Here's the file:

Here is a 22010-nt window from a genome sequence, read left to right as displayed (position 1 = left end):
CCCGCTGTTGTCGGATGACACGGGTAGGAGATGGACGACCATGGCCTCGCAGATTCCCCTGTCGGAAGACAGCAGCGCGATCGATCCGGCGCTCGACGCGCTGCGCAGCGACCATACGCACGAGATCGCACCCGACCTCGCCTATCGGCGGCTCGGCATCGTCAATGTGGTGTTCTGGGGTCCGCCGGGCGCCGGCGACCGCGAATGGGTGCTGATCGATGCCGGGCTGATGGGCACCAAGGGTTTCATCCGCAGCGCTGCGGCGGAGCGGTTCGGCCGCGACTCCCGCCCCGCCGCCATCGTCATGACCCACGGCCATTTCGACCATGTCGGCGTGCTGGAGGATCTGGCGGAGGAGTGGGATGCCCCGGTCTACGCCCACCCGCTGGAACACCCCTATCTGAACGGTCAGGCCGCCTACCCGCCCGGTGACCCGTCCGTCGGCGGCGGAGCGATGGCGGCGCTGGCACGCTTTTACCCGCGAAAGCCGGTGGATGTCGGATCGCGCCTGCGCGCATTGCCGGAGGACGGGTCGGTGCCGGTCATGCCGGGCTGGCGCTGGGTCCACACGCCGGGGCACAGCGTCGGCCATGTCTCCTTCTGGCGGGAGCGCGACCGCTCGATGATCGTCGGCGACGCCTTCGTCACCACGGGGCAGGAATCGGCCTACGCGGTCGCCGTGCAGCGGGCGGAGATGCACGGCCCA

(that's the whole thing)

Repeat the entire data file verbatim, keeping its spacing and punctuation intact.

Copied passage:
Here is a 22010-nt window from a genome sequence, read left to right as displayed (position 1 = left end):
CCCGCTGTTGTCGGATGACACGGGTAGGAGATGGACGACCATGGCCTCGCAGATTCCCCTGTCGGAAGACAGCAGCGCGATCGATCCGGCGCTCGACGCGCTGCGCAGCGACCATACGCACGAGATCGCACCCGACCTCGCCTATCGGCGGCTCGGCATCGTCAATGTGGTGTTCTGGGGTCCGCCGGGCGCCGGCGACCGCGAATGGGTGCTGATCGATGCCGGGCTGATGGGCACCAAGGGTTTCATCCGCAGCGCTGCGGCGGAGCGGTTCGGCCGCGACTCCCGCCCCGCCGCCATCGTCATGACCCACGGCCATTTCGACCATGTCGGCGTGCTGGAGGATCTGGCGGAGGAGTGGGATGCCCCGGTCTACGCCCACCCGCTGGAACACCCCTATCTGAACGGTCAGGCCGCCTACCCGCCCGGTGACCCGTCCGTCGGCGGCGGAGCGATGGCGGCGCTGGCACGCTTTTACCCGCGAAAGCCGGTGGATGTCGGATCGCGCCTGCGCGCATTGCCGGAGGACGGGTCGGTGCCGGTCATGCCGGGCTGGCGCTGGGTCCACACGCCGGGGCACAGCGTCGGCCATGTCTCCTTCTGGCGGGAGCGCGACCGCTCGATGATCGTCGGCGACGCCTTCGTCACCACGGGGCAGGAATCGGCCTACGCGGTCGCCGTGCAGCGGGCGGAGATGCACGGCCCA